The silicon inside 90 percent of ereaders out there is made by Freescale, and their new chip, the i.MX508—based on a ARM Cortex A8 (sorta like the iPad!)—will make them cheaper, and page turns 4x faster.
The chip's a custom SoC that integrates the functions from multiple chips into one—specifically, the E-Ink hardware display controller—along with that Cortex A8, which gives the readers enough juice to turn pages in half a second, versus the two seconds that's typical now. As the first chip expressly designed for ereaders, it also strips out unnecessary features, so the net result for the ereader is that it's $30 cheaper a unit. Freescale wagers that with the cost savings, it could drive ereaders to under $150 by the end of the year. (Though that in part depends on how much the E-Ink displays themselves are going to continue to cost.)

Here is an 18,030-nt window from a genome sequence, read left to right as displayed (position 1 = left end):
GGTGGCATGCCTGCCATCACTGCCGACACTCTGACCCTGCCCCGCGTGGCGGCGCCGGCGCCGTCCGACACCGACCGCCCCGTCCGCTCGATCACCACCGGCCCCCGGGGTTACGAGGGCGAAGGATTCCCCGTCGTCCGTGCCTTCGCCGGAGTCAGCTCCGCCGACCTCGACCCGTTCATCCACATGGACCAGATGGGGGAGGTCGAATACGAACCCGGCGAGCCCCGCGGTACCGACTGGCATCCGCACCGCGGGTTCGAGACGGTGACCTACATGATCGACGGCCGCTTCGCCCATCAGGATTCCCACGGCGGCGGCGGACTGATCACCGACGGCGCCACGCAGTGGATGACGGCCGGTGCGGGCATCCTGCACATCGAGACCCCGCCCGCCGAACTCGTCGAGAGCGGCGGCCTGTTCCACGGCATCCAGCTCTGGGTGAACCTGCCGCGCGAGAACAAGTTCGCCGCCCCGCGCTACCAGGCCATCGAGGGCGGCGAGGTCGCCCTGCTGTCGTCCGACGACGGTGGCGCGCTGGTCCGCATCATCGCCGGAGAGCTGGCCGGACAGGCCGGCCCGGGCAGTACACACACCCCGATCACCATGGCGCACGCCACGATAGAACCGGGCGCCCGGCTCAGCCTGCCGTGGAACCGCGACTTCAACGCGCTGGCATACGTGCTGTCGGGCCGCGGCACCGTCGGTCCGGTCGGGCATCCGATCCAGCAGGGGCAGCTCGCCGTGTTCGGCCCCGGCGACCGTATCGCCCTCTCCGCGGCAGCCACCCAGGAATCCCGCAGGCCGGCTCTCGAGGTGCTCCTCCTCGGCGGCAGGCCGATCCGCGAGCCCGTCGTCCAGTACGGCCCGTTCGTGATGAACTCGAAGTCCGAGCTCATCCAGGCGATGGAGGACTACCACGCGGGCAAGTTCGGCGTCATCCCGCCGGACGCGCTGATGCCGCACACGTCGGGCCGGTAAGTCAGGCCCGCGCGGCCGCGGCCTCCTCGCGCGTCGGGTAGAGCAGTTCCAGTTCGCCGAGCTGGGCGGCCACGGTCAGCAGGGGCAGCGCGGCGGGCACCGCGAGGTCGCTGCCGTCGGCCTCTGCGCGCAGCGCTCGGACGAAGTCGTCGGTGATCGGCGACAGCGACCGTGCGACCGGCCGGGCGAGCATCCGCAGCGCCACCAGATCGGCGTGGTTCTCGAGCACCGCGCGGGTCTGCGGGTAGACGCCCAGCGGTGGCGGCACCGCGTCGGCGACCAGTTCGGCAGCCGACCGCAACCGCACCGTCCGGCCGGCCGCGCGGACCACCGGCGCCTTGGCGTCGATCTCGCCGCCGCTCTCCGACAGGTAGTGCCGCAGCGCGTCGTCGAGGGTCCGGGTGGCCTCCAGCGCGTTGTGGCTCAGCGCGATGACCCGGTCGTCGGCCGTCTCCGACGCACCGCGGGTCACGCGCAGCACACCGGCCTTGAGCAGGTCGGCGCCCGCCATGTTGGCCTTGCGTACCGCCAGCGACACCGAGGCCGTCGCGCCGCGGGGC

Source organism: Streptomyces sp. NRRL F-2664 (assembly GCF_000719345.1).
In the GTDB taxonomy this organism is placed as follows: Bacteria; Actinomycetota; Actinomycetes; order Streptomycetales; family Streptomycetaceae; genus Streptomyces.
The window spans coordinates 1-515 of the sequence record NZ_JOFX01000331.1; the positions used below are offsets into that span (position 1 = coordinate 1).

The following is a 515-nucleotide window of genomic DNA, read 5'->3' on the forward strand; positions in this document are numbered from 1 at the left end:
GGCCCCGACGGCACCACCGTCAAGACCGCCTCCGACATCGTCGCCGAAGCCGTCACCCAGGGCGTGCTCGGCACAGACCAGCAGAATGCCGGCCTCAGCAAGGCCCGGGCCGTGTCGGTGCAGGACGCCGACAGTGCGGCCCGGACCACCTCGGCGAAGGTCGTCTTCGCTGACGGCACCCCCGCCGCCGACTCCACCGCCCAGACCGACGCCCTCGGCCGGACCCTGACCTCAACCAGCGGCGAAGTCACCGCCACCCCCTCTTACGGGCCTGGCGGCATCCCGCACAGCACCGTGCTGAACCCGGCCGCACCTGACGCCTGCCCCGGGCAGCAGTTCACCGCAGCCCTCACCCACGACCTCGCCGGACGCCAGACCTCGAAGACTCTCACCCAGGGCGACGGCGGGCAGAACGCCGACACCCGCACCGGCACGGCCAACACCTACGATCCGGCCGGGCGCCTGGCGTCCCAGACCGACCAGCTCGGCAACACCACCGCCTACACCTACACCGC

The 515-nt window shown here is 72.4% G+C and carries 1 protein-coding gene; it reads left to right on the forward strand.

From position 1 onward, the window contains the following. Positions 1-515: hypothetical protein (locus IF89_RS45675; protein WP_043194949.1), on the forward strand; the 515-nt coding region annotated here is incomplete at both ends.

An E-Ink reader that costs $150 would definitely look more attractive as a dedicated long-reading device against an iPad that does lots of things on top of reading—and has those fancy digital magazines—than the ones that more like $260 today. Then again, Amazon's working on a full-color multitouch Kindle with Wi-Fi, if that tells you anything about the future of E-Ink readers. In the meantime, I'm all for cheaper. [Freescale via Bloomberg via Digital Daily]